In 2011 New York City's Traffic Remained Flat While Transit Numbers Went Up

NYC DOT MapNYC DOT/Public Domain

2011 NYC DOT Scorecard is Out

New York City's Department of Transportation (NYC DOT) has just released its 2011 scorecard. It's a great overview of transportation trends in the city and of what has been done during the year to make life easier and safer for pedestrians, cyclists, drivers, and transit users.

The first stat that caught my eye was the one about the number of jobs in the city having rebounded above the pre-financial crisis point yet the traffic numbers are pretty flat in 2011, and were even down 1.5% between 2000 and 2010. This means a lot more people taking the subway, walking, and biking. In fact, between 2000 and 2011, there was a 289% increase in commuter cycling in the city.

NYC DOTNYC DOT/Public Domain

Some stats:

Citywide weekday subway ridership rose by 1.4% in 2010, and an additional 2.5% in 2011, surpassing the previous peak in 2008.

Traffic volumes increased 0.9% citywide in 2010, reaching the pre-financial crisis level. Based on preliminary data, traffic levels appeared to flatten out in 2011.

Commuter bike riding increased 13% in 2010, and an additional 7% in 2011.

Bus speeds improved by 15-18% while ridership gained 12% on the M15 line with Select Bus Service. With the addition of new bus and bike lanes on First Avenue and Second Avenue, cycling volumes rose by 18-177%, and crashes were reduced by up to 37%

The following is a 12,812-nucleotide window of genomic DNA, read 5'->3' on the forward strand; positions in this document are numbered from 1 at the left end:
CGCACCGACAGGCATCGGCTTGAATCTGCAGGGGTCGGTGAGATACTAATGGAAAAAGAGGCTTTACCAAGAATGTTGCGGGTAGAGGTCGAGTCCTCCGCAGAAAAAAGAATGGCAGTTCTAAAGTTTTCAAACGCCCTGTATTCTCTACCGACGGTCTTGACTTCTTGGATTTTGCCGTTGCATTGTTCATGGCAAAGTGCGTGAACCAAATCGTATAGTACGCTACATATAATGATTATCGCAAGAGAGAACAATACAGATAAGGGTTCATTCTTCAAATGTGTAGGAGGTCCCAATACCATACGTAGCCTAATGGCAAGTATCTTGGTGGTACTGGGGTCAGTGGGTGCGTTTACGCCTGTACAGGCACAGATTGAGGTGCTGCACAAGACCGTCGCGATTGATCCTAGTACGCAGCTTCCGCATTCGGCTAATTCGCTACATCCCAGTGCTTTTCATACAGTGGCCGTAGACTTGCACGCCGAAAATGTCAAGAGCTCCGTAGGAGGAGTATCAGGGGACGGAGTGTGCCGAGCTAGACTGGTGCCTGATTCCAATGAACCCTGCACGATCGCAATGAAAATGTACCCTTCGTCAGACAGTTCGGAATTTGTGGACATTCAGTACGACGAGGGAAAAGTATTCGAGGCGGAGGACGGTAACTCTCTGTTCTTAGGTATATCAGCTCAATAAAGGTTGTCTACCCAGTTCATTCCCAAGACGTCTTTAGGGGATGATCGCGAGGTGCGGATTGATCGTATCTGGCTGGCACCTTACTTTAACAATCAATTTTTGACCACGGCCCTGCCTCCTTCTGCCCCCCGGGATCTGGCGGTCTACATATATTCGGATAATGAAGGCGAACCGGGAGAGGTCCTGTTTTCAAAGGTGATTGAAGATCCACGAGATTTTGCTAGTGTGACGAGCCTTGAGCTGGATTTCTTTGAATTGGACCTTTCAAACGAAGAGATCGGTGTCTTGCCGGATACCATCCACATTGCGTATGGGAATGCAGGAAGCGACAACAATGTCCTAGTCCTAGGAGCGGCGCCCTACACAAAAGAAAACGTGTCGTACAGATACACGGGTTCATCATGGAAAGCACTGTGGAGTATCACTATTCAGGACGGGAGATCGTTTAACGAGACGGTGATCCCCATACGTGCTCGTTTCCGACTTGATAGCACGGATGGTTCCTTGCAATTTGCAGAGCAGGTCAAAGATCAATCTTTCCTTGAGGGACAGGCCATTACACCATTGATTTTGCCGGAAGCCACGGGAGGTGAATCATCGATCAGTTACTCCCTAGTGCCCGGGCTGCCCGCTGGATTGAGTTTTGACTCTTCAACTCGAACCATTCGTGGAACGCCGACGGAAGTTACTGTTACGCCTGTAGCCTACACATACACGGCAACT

Total injuries from vehicular crashes decreased by 26%, and injuries to motor vehicle occupants by 65%, at Union Square after the one-way conversion of East 17th Street, lane reduction on Broadway, bike lane installation and creation of pedestrian plaza space and safety islands.

Injuries to pedestrians from vehicular crashes decreased by 67% along East 180th Street between Webster Avenue and Boston Road following lane narrowing and installation of a center median, turn bays and high-visibility markings at crosswalks at Boston Road.

The car sharing program in Lower Manhattan saw a reduction in parking impacts of 14% during weekdays and 68% during weekends.

NYC DOTNYC DOT/Public Domain

Of course, there's still a lot to be done, but NYC has been progressing nicely in the past decade, and we hope they'll do ever better in the next one! Now if only they could get the Citi Bike share launched...

The full report can be found here (PDF).

Via Streetsblog

See also: NYC's Citi Bike Launch Pushed Back to Next Spring Because of Software Glitch

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